A federal Office of Supply Chain Resiliency is “imperative” to repair weaknesses revealed by pandemic

“Amid rising manufacturing and consumer costs, deteriorating infrastructure, labor shortages and continued pandemic challenges, there is no shortage of supply chain issues,”​ CBA President and CEO Geoff Freeman tells key legislators in a July 9 letter​. “One workable and immediate solution has been put forward by members of Congress as well as the administration: establishing a federal office of supply chain.”

He explains that such as office, as proposed by President Joe Biden in the American Jobs Plan with an proposed budget of $50bn, “could monitor domestic industrial capacity and fund investments to support the production of critical goods, while overseeing the strategic execution of policies that build resiliency and competitiveness across the US economy.”

Freeman argues that creating a single point of contact with the private sector to address issues that cut across agencies “is an imperative to boost resiliency.”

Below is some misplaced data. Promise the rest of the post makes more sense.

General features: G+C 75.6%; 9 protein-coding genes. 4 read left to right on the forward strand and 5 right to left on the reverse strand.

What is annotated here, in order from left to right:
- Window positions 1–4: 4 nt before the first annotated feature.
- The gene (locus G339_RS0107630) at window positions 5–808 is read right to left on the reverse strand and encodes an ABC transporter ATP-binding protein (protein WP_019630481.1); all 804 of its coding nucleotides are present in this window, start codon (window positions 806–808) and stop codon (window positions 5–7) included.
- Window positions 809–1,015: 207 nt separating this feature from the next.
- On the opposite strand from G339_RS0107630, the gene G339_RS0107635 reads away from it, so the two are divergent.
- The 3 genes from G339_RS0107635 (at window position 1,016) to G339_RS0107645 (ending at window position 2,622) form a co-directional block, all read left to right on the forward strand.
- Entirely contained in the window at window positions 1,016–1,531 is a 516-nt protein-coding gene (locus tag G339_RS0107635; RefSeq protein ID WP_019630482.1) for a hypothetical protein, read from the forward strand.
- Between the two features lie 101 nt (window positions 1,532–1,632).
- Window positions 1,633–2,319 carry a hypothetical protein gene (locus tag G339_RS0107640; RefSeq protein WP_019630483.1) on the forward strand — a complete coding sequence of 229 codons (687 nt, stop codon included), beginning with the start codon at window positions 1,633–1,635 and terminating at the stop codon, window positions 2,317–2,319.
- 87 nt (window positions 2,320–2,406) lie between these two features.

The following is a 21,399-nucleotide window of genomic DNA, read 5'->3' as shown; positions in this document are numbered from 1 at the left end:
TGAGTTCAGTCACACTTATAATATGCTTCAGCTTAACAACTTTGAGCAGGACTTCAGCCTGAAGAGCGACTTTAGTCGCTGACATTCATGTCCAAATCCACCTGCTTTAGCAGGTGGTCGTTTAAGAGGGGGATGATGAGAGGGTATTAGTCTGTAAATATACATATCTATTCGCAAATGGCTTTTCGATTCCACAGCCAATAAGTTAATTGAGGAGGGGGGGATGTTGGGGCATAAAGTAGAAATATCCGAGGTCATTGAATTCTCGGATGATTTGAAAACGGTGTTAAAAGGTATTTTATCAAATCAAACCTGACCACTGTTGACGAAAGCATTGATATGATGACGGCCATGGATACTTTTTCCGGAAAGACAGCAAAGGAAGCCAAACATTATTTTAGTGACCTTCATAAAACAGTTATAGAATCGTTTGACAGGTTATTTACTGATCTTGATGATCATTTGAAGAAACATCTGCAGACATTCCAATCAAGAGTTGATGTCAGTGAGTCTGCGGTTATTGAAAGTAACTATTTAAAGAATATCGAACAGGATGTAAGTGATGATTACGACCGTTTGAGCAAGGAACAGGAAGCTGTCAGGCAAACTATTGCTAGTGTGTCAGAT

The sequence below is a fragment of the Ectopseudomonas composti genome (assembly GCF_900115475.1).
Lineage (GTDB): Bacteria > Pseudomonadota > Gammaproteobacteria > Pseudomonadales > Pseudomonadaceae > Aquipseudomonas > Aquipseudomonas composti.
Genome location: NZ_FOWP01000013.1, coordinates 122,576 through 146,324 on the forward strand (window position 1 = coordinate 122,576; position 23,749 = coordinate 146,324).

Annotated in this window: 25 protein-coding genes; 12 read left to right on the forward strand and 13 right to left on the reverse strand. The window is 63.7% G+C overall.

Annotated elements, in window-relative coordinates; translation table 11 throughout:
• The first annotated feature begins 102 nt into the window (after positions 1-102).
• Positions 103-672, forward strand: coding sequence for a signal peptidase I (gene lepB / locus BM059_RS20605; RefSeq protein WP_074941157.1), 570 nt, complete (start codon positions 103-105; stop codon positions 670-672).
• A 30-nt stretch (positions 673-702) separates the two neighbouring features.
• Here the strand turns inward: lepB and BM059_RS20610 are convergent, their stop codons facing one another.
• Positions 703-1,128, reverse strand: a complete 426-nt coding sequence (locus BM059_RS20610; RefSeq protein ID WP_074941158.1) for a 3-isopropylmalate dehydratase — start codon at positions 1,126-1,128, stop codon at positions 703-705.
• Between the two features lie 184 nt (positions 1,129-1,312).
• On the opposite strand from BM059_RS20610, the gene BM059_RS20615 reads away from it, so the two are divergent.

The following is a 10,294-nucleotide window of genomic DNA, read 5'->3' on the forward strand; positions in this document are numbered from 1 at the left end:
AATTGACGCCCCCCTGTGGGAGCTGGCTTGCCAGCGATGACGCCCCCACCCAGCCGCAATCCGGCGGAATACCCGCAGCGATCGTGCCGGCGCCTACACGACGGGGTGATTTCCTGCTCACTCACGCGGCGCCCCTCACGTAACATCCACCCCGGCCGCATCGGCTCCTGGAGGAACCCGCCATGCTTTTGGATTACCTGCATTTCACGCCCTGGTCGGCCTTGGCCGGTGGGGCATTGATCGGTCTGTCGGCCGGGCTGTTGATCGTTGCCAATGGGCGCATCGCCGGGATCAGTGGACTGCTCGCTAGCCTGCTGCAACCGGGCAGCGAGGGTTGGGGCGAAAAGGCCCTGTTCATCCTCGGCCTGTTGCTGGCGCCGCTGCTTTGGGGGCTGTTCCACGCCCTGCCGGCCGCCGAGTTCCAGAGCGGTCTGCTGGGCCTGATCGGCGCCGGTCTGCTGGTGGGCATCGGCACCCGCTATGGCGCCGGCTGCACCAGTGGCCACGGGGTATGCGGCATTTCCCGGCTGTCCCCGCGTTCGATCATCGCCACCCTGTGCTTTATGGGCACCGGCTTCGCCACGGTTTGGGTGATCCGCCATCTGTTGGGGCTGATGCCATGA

For support, he points to a recent report​ published by CBA along with the Council of Supply Chain Management Professionals and Iowa State University that found efforts to reinforce and repair supply chain resiliency cut across government agencies and involved a wide-range of private players whose combined efforts would be more effective if brought together under one office for oversight.

Creating a public-private partnership for streamlined oversight, advancement

According to the report, a search of the Library of Congress revealed that “by mid-September 2020, there were more than 125 bills proposed by the 116th​ Congress that make some reference to supply chains in the text of the legislation, including 10 that have supply chains in the title,”​ excluding bills that pertain to transportation infrastructure funding.

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